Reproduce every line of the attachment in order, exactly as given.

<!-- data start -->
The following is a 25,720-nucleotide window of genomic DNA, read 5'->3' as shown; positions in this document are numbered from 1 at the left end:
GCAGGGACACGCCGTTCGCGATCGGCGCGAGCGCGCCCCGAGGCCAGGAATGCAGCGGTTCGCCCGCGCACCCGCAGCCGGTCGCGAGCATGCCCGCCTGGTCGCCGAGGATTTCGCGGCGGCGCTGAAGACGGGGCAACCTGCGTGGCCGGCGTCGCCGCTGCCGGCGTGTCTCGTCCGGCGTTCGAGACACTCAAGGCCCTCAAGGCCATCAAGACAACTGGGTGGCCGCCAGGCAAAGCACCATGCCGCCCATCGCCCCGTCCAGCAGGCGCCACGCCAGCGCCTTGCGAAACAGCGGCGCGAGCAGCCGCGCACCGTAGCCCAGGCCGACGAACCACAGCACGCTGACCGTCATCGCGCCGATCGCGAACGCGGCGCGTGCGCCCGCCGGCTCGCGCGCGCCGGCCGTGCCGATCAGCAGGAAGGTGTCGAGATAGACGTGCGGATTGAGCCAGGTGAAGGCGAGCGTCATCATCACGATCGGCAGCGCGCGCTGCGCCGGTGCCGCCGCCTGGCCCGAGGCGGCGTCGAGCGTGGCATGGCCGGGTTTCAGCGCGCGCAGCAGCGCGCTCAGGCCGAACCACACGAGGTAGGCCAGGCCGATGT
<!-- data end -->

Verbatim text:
The following is a 25,720-nucleotide window of genomic DNA, read 5'->3' as shown; positions in this document are numbered from 1 at the left end:
GCAGGGACACGCCGTTCGCGATCGGCGCGAGCGCGCCCCGAGGCCAGGAATGCAGCGGTTCGCCCGCGCACCCGCAGCCGGTCGCGAGCATGCCCGCCTGGTCGCCGAGGATTTCGCGGCGGCGCTGAAGACGGGGCAACCTGCGTGGCCGGCGTCGCCGCTGCCGGCGTGTCTCGTCCGGCGTTCGAGACACTCAAGGCCCTCAAGGCCATCAAGACAACTGGGTGGCCGCCAGGCAAAGCACCATGCCGCCCATCGCCCCGTCCAGCAGGCGCCACGCCAGCGCCTTGCGAAACAGCGGCGCGAGCAGCCGCGCACCGTAGCCCAGGCCGACGAACCACAGCACGCTGACCGTCATCGCGCCGATCGCGAACGCGGCGCGTGCGCCCGCCGGCTCGCGCGCGCCGGCCGTGCCGATCAGCAGGAAGGTGTCGAGATAGACGTGCGGATTGAGCCAGGTGAAGGCGAGCGTCATCATCACGATCGGCAGCGCGCGCTGCGCCGGTGCCGCCGCCTGGCCCGAGGCGGCGTCGAGCGTGGCATGGCCGGGTTTCAGCGCGCGCAGCAGCGCGCTCAGGCCGAACCACACGAGGTAGGCCAGGCCGATGT